Groupon, one of several internet companies that offers users money-off vouchers to spend at local businesses, is looking for a new No 2 executive to steer it through a US stock market flotation after parting ways with its existing chief operating officer.
Rob Solomon, who was hired by Groupon just a year ago, is standing aside to allow it to recruit what he called "a nuts and bolts operator to make the trains run on time".
Bankers have told Groupon that having the right senior management team in place will be vital if it is to command the lofty valuation it hopes to achieve in a flotation, which could come later this year.
The company, based in Chicago, raised $950m (£584.8m) from venture capitalists last year when it was valued at $4.7bn, but recent reports suggest it could float at a valuation of up to $25bn thanks to its strong growth. The company turned down a $6bn takeover bid from Google.
Although Groupon's finances are opaque, it is believed to have made revenues of $760m last year and to be on course for at least $3bn in 2011. The company has grown from 200 employees when Mr Solomon joined in March 2010 to around 6,000 now.
"I'm great at a lot of things," he told Bloomberg News after his resignation was made public. "But I'm not the guy who wants to run a 10,000-person company. I'm much better at the startup and growth stage."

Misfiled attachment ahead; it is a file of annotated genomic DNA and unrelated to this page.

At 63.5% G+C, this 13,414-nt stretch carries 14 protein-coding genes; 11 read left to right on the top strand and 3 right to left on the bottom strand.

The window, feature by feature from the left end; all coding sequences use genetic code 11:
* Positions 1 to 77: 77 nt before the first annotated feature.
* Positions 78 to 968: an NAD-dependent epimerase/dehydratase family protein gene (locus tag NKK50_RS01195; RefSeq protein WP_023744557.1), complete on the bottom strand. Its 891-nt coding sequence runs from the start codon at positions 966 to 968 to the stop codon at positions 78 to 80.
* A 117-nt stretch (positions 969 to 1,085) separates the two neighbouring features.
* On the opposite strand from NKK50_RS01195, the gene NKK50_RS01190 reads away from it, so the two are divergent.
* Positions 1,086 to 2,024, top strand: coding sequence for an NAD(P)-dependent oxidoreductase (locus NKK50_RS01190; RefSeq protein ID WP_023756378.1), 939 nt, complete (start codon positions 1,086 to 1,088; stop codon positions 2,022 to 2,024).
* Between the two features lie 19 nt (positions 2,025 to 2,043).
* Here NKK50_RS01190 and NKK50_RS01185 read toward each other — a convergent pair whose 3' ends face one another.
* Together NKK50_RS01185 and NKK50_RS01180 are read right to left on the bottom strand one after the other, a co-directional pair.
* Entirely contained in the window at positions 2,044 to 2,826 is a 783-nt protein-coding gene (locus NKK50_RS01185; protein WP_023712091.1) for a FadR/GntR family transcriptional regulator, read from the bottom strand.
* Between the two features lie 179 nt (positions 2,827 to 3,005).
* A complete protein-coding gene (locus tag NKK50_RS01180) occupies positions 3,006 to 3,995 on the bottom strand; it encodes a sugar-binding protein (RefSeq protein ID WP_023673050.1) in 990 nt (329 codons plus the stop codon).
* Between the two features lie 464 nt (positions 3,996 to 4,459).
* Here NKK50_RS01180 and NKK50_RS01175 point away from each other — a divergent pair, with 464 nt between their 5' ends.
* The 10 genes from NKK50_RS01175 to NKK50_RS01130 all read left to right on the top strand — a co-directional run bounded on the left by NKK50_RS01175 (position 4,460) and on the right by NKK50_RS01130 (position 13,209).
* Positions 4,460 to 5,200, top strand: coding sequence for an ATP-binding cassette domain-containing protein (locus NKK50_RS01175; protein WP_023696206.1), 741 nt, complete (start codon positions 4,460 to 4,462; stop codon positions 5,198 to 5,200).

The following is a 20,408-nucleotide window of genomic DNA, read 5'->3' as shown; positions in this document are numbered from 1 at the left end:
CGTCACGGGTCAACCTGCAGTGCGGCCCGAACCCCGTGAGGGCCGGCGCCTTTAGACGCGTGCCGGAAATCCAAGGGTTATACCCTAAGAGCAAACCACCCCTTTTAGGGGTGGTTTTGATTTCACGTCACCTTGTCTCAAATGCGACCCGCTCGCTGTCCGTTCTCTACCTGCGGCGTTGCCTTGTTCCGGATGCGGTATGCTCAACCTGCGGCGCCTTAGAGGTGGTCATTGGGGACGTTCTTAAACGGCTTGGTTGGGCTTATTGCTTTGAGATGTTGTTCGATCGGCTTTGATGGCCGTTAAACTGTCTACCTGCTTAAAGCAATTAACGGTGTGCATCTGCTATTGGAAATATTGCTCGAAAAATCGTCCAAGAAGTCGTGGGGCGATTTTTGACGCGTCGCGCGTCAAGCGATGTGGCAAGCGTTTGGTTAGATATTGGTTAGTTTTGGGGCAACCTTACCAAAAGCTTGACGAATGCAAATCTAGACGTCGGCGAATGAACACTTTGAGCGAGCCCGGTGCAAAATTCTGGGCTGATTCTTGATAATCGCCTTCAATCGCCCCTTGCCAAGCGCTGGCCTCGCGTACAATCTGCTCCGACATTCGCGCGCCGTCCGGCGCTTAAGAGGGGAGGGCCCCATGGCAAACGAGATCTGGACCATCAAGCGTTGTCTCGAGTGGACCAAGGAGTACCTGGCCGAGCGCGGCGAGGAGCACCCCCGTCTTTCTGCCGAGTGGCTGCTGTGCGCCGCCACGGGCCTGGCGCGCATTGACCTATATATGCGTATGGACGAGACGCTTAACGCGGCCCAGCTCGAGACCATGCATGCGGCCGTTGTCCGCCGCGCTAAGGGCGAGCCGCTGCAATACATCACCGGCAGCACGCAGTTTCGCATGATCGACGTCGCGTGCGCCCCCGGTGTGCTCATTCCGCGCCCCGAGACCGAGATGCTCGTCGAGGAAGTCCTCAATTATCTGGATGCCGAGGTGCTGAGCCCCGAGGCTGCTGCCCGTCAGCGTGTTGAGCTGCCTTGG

Mr Solomon joined Groupon before it was 18 months old from Technology Crossover Ventures, a California investment firm. Before that he held a string of Silicon Valley posts including chief executiveships of start-up tech companies and a six-year stint running Yahoo's online shopping business.
Analysts said that finding a heavyweight replacement for Mr Solomon will be important for the success of a flotation. Last month, it was reported that Groupon had tried to poach Jason Kilar, chief executive of Hulu, a US internet television venture, to run its international operations.
Groupon was founded and is still run by Andrew Mason, a 30-year-old former music student.Reuse content